Many organisations incorporate restrictive covenants in their employees' terms and conditions of employment to prevent them from taking business or poaching staff when they leave. They are only enforceable if they go no further than is necessary to protect the legitimate business interests of the party seeking to enforce them.
In its first judgment on the subject in a century, the Supreme Court has today handed down its decision in Tillman v Egon Zehnder Ltd which provides clear guidance for other employers.
Egon was part of a group of companies operating in many jurisdictions. It established itself as a 'trusted advisor' and recruiter to some of the world’s largest financial institutions including 13/20 of the largest investment banks.
Ms Tillman, a former successful investment banker, started working for Egon in 2004 as a consultant. She entered into a contract which included a number of post termination restrictions including a non-compete clause limiting her ability to work for a competitor for six months post termination. At the time she entered into the contract, both parties expected Ms Tillman to progress quickly and during her 13 year career, she was promoted several times. At the time of her resignation she was Global Head of Investment Banking.
Ms Tillman gave the three months’ notice required under her contract and was given a payment in lieu of notice to terminate her employment with immediate effect. She planned to move to New York to work for a competing business. Her former employers said that she would be in breach of her original restrictive covenants and sought an injunction to prevent her from starting work before the end of her six months non-compete restriction.
Terms of the disputed restrictive covenant
The non-compete clause was written in fairly standard terms and provided that she was not allowed for a period of six months “directly or indirectly to engage or be concerned or interested in any business carried on in competition with any of the business of the Company or Group Companies which are carried out at the termination date or during the period of 12 months prior to that date and with which you were materially concerned during such period.”
When assessing whether a restrictive covenant can be enforced, the courts will go through the following process:
- Decide what the clause means. Is it clear or does it have more than one meaning?
- Examine if the employers have shown that they have legitimate interests to protect.
- Examine the covenant to determine if it is no wider than is reasonably necessary to protect those interests.
Even if an employer clears those hurdles, it will only be granted an injunction if it is reasonable to do so.
First instance decision
At first blush it might appear that the employer would be in some difficulty in trying to enforce a restriction that Ms Tillman entered into 13 years beforehand and certainly before she was promoted. This is because the reasonableness of the covenant is judged at the time the contract was agreed and not when the employer is looking to enforce it.
However, the court found that Ms Tillman was 'something special' and was expected to quickly rise through the ranks and progress. The covenant therefore survived this challenge since it was appropriate for the responsibilities Ms Tillman was expected to have.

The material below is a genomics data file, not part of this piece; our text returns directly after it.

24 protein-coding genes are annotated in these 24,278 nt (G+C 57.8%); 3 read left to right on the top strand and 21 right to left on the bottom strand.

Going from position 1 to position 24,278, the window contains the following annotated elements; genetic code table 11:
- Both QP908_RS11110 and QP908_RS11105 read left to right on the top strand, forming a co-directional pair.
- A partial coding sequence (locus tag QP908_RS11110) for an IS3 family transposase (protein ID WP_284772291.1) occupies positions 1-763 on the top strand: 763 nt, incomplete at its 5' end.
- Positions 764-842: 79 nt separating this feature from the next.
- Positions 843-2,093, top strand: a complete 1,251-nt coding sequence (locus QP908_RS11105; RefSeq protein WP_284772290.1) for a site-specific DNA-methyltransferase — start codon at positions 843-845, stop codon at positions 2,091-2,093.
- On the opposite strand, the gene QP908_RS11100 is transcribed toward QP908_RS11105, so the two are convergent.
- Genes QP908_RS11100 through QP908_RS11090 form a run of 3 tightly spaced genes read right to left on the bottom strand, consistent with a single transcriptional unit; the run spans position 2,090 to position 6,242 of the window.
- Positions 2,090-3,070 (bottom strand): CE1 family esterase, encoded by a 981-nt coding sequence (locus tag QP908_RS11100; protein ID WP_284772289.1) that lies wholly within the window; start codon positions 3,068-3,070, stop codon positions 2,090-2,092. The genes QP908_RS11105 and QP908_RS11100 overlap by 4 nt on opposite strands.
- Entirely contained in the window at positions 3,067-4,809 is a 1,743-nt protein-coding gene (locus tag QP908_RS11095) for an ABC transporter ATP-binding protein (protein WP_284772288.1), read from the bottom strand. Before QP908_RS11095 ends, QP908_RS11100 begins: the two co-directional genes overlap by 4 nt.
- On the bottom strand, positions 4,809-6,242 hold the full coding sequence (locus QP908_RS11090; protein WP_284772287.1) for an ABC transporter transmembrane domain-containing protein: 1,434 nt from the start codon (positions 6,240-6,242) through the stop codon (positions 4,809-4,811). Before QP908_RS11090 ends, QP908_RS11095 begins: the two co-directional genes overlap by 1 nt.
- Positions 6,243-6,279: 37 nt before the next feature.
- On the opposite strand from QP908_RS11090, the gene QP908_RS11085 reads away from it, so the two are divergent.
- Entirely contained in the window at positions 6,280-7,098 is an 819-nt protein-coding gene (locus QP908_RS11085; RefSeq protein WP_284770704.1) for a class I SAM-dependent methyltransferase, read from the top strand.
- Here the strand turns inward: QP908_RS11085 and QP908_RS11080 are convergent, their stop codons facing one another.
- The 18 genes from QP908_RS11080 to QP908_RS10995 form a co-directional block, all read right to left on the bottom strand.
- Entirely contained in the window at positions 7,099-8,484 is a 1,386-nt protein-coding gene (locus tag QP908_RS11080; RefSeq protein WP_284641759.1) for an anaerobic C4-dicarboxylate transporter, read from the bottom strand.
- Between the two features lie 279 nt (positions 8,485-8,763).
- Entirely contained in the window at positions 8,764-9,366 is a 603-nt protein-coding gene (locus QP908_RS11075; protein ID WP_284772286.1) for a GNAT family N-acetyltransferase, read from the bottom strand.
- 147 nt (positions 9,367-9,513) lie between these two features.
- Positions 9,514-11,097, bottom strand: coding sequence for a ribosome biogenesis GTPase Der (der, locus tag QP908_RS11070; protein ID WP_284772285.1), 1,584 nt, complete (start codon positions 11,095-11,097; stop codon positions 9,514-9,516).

The more difficult argument for the employer was that the clause stopped Ms Tillman from even having a minority shareholding in a rival company and that, she claimed, made it too wide.
The High Court disagreed. It found that the clause itself was ambiguous and was persuaded that it was not intended to deal with shareholdings at all. It said it was entitled to interpret the clause in this way because the parties were deemed to have intended their bargain to be lawful. They determined the restriction was otherwise reasonable – the business was seeking to protect its clients, candidate and connections and was therefore enforceable. They held that the other covenants Ms Tillman had entered into (non-solicitation; non dealing and confidentiality) did not offer sufficient protection for the company and therefore a non-compete clause was necessary and enforceable. Ms Tillman disagreed. She appealed to the Court of Appeal.
Court of Appeal
The Court of Appeal reversed the decision and struck out the covenant because it was too wide. It said that preventing her from being 'interested in' a rival business clearly included holding shares.
It accepted that this effectively gave Ms Tillman a "get out of jail free” card. It didn’t matter that Ms Tillman’s motivation was to work for a rival rather than simply acquire shares. Public policy took precedence over the merits of individual cases.
The company appealed to the Supreme Court.
Supreme Court decision
The Supreme Court agreed that the clause could include minority shareholdings, but said the words ‘or interested’ could be removed. That removed the unreasonable effect and meant the rest of the covenant was enforceable.
In doing so, the Supreme Court reversed Court of Appeal authority applicable for 99 years.
The Supreme Court laid down important principles. It said that if words are deleted:
- Does the remainder of the provision still make sense without amendment? (the 'blue pencil' test); and
- Does this impact on the overall effect of all the post-employment restraints in the contract.
It is only if the answer to the first question is 'yes' and the second 'no' that offending words can be struck out.
Employers must carefully tailor restrictive covenants to the role. There's no one size fits all and even if the restrictions were appropriate when drafted, you should re-visit them when the employee changes role.